This Summer Kema is devising popular education forums for IPS’s partner, PACA, a grassroots group of African/Black people organizing for community based power in the DC, Maryland, and Virginia (DMV) metropolitan area. She’s also producing a comprehensive outreach strategy to increase community led power through participatory programs of action that avow and advance collective community control over local economies, community control over the police, and a movement led by the most impacted of our communities. As part of this project, she’ll assist in administering a community survey that will gather from residents information on what they say their needs are and how they feel those needs can best be addressed. At IPS, she’ll identify organizations to partner with for PACA on policy and developing public awareness events.
Lidwina Bell — Criminalization of Poverty and Race
Lidwina Bell is a rising senior at Brown University double concentrating in Public Policy and Africana Studies. Her research and social justice interests include womanism, prison abolition, as well as restorative, transformative, and healing justice for communities of color to uplift community resilience over criminalization. At Brown, she has participated in student groups such as Students Against the Prison Industrial Complex, a prison abolitionist group on campus. She also served as the Black Heritage Series Programmer, responsible for planning events on different areas of the African Diaspora through a cultural and social justice lens for students and Providence community members.
Apart from activities at Brown, Lidwina created a curriculum for and taught a Social Justice Elective course at Higher Achievement, an enrichment program for low-income middle school students in DC of which she is a graduate. She has also served as a campaign intern at Critical Resistance, working on campaigns to stop police militarization, challenge jail construction in communities of color and advocate for alternatives to incarceration, and to equip communities with skills in emergencies in order to not have to rely on the police. In her free time, Lidwina enjoys meditation, yoga, collaging, cooking and spending time with family and friends.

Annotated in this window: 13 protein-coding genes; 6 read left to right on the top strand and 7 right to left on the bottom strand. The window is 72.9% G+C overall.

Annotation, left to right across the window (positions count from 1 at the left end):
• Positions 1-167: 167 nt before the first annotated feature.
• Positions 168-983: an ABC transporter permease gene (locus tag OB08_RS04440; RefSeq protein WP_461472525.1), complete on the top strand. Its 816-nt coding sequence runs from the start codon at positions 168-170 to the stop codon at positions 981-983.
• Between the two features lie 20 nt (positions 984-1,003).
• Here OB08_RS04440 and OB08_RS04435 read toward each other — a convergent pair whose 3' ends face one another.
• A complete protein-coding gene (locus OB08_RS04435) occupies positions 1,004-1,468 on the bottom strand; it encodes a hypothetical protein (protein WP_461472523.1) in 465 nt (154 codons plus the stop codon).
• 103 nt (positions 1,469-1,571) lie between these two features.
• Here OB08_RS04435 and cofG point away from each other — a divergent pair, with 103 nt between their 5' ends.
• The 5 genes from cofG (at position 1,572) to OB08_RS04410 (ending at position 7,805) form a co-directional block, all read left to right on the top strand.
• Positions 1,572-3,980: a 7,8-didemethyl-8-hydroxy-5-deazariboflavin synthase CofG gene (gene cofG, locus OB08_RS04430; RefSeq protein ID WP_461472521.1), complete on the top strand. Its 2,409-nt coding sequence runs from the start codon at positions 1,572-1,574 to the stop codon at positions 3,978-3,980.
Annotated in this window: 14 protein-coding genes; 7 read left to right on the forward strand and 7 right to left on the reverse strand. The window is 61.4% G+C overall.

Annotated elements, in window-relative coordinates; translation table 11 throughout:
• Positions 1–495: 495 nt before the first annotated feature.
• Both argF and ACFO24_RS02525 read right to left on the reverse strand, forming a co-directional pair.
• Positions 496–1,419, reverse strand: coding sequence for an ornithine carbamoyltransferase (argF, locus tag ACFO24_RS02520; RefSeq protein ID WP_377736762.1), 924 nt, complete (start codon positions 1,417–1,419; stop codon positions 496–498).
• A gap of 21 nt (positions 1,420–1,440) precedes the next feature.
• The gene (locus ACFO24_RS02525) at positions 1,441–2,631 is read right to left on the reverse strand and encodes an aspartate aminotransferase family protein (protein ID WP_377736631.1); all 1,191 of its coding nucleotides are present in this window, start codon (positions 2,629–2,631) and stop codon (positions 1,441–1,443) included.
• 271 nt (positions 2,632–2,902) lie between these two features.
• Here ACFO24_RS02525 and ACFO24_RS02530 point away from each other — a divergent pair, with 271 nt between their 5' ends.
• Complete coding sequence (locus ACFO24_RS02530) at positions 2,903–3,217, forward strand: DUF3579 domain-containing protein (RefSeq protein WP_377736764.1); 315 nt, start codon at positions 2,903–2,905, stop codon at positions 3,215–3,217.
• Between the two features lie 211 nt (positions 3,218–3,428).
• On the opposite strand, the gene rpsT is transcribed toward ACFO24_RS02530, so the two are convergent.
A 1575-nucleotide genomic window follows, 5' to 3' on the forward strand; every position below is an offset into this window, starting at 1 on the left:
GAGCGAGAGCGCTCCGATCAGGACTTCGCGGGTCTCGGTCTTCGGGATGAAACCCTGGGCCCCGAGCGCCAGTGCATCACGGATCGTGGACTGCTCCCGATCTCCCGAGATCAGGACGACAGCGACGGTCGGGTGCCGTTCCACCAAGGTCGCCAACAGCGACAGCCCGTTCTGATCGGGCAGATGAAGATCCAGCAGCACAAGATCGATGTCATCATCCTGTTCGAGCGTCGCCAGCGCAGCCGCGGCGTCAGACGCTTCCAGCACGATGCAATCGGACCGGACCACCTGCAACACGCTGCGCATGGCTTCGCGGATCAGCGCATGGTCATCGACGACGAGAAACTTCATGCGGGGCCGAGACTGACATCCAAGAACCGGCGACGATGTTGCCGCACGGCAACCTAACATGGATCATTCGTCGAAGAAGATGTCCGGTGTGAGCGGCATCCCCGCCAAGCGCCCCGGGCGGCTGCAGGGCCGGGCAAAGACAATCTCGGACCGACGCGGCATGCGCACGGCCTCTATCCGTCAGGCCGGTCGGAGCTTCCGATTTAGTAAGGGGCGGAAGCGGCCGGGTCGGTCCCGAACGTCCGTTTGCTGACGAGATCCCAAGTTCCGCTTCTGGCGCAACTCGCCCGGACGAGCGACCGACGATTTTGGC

With the Criminalization of Poverty and Race Program at IPS, Lidwina’s research centers on guaranteed basic income. She’s analyzing the successes and challenges of pilot programs and translating that data to a fact sheet. She’s also fact-checking CPR’s upcoming report, Students Under Siege, and producing state-based memos that identify different campaigns against the school to prison pipeline for the Poor People’s Campaign.
Abigail Brook — Global Economy
Abby is a recent graduate from The George Washington University where she studied International Affairs. In her time as a student, she became deeply involved as an activist and community organizer working against U.S. complicity in violence in Palestine. She helped organize a divestment campaign with Students for Justice in Palestine, advocating for the university’s divestment from companies that profit off of the Israeli occupation. She also has worked with Jewish Voice for Peace, where she performed research as a fellow, started a chapter of JVP at George Washington, and supported with the DC chapter with their Deadly Exchange campaign. Abby has also worked as an intern for Amnesty International’s Middle East North Africa Government Relations Program, where she performed research and published materials on U.S. arms transfers.
After graduating, Abby hopes to continue organizing as a member of the Palestinian solidarity movement against U.S. imperialism and militarism as well as for economic and racial justice in the U.S. Outside of her activism, she works as a baker and joyfully nourishes her friends and family with bread! Through food, she loves to combine her convictions for social justice with love for the earth and belief of importance in community. You can also find her running around on the ultimate frisbee field or longing for her home, Washington state’s, beautiful mountains in her spare time!
Abby is now coordinating and producing data collection about gender inequality for Inequality.org, and she’ll write an article on her findings. Then, she’ll move into contributing research on IPS’s 25th annual CEO pay report.